Wednesday, August 19, 2009

Is your world about to get a whole lot smaller?

“Right now, the great boogeyman for the Bank of Canada, the Federal Reserve Board, the Department of Finance, the U.S. Treasury is 1990s Japanese deflation. I think that is one huge head-fake. In the world that I see, we’re going inflation, not deflation at all. So if you’re asking what that new world will be like, well, it will be the opposite of the world we know.”

That is ex-CIBC economist Jeff Rubin speaking to NOW magazine following the book tour for Why Your World Is About To Get A Whole Lot Smaller. Rubin's views were so unorthodox that CIBC cut him loose.

How unorthodox? How about $200-a-barrel oil? How about the end of globalization? How about the return of manufacturing to North America? How about the Canadian dollar trading at $1.20 U.S.?

Nothing wrong with going against the current of conventional thinking. Most mainstream economists failed to predict the Great Recession, so mavericks get more respect these days.

Rubin's thinking goes this way --- With $200/barrel oil, shipping steel from China and tangerines from Chile will make no sense. Also Ontario and Michigan start looking a lot more attractive for manufacturing that was outsourced to low wage countries in the late 20th century.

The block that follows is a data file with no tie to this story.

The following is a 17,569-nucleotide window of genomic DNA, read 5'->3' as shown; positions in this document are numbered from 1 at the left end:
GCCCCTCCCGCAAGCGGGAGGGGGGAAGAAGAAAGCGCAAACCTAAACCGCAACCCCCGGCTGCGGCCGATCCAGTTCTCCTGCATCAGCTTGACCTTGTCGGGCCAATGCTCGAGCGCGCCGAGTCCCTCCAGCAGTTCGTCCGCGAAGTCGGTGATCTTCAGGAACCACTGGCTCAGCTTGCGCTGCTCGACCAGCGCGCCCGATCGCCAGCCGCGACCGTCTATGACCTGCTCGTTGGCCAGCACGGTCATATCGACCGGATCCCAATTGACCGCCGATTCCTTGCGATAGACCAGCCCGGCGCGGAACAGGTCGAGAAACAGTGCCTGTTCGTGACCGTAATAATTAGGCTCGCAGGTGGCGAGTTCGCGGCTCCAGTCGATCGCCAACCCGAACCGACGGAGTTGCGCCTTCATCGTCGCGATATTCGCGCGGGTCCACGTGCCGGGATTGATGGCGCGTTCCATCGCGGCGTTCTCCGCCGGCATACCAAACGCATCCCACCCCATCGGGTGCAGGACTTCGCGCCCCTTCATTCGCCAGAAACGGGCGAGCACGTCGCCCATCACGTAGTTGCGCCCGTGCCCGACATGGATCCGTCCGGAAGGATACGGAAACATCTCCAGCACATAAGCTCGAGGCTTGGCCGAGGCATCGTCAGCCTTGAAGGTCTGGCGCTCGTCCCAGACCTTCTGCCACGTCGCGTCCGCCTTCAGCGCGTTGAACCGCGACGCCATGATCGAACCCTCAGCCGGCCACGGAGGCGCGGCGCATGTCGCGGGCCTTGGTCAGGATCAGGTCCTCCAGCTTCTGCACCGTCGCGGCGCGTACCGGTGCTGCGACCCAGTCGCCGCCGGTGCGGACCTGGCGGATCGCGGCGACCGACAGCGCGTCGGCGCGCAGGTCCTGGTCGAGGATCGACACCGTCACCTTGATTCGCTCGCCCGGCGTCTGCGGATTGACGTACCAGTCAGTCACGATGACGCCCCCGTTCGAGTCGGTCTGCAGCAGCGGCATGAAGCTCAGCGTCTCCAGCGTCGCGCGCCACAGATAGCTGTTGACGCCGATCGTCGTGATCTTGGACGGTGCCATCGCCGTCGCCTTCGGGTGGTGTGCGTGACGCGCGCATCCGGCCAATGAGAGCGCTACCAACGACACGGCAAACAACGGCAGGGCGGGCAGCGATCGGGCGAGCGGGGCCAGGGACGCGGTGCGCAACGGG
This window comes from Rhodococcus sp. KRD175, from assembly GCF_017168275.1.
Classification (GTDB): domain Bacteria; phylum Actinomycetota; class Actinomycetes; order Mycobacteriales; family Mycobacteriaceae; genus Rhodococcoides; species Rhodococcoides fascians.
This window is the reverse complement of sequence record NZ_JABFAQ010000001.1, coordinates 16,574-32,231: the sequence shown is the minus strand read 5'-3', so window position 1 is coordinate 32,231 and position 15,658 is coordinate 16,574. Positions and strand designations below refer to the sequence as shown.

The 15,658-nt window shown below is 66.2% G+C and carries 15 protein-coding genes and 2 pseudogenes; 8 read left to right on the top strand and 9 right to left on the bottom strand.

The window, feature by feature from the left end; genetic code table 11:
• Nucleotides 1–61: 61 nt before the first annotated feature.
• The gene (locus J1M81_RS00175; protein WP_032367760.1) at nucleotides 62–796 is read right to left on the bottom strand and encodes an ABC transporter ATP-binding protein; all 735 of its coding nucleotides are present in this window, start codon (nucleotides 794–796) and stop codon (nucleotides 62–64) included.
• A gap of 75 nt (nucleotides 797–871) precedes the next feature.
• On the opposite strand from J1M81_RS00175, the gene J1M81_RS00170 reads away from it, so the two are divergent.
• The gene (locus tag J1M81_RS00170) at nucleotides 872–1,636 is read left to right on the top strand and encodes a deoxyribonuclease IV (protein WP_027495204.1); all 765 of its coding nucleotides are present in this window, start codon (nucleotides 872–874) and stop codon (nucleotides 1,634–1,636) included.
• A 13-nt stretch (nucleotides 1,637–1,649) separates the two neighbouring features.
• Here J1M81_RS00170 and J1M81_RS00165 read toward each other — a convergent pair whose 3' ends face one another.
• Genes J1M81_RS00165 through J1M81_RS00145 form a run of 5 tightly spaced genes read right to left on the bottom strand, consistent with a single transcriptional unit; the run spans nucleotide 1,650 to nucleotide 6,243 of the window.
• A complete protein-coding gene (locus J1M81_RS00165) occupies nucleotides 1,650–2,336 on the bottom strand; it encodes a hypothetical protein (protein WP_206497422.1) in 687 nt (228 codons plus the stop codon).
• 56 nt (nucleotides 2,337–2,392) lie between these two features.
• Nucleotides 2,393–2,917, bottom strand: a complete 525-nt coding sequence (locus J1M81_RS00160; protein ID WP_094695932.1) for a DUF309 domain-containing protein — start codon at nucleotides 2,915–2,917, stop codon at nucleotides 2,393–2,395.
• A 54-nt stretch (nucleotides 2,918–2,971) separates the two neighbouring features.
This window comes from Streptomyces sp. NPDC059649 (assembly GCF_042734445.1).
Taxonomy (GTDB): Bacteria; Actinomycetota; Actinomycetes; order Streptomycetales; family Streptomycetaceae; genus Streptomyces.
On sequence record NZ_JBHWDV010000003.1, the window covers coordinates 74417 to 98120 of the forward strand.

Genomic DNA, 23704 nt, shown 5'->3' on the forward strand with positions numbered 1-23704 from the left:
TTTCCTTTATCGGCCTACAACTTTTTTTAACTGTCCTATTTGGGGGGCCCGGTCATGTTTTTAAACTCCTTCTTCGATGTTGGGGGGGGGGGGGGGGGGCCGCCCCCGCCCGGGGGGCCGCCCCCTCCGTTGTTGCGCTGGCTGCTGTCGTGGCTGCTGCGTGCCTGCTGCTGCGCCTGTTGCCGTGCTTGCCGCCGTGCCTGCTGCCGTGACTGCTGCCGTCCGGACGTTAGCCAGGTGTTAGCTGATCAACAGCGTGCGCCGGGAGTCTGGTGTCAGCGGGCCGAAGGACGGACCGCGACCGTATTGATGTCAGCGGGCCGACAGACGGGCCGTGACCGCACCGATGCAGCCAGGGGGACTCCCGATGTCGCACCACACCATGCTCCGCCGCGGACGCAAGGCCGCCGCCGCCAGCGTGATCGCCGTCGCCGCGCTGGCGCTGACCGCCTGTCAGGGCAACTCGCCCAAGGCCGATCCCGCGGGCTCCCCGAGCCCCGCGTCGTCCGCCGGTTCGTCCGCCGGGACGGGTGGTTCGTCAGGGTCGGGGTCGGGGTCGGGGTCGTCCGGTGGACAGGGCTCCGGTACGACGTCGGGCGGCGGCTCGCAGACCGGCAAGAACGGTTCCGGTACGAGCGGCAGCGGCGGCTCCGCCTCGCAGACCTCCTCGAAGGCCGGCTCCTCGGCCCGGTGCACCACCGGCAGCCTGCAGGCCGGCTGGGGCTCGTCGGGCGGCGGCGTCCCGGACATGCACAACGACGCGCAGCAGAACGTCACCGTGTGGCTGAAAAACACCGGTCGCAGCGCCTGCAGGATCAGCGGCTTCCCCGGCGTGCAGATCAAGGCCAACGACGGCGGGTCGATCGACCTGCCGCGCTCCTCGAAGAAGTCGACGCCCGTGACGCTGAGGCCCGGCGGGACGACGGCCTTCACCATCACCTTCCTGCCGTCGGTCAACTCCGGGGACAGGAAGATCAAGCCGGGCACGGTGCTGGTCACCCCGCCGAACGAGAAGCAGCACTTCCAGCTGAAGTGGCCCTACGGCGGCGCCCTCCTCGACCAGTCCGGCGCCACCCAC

The downside? Higher prices for almost everything. That's inflation.

Rubin says, "We will be living in denser communities, driving smaller cars, living more frugally and locally. When we travel, we may soon be boarding an electric-powered train rather than an oil-powered airplane. And with global climate change also bearing down on our energy consumption, we may soon be paying more attention to the cost not only of buying carbon-based fuel, but of burning it too, just as the Europeans are already doing."


"Get ready for a smaller world. Soon, your food is going to come from a field much closer to home, and the things you buy will probably come from a factory down the road rather than one on the other side of the world. You will almost certainly drive less and walk more, and that means you will be shopping and working closer to home. Your neighbours and your neighbourhood are about to get a lot more important in the smaller world of the none-too-distant future."

My prediction: Unfortunately for the survival of the planet, OPEC and the worldwide oil industry conspiracy will not let this happen in the foreseeable future. Oil supply will be increased enough to stabilize prices at levels that will not cause Rubin's predicted changes. A sustained increase in oil prices would be salutary, though painful, and might offer our last shot at mitigating climate change, but it ain't gonna happen soon.

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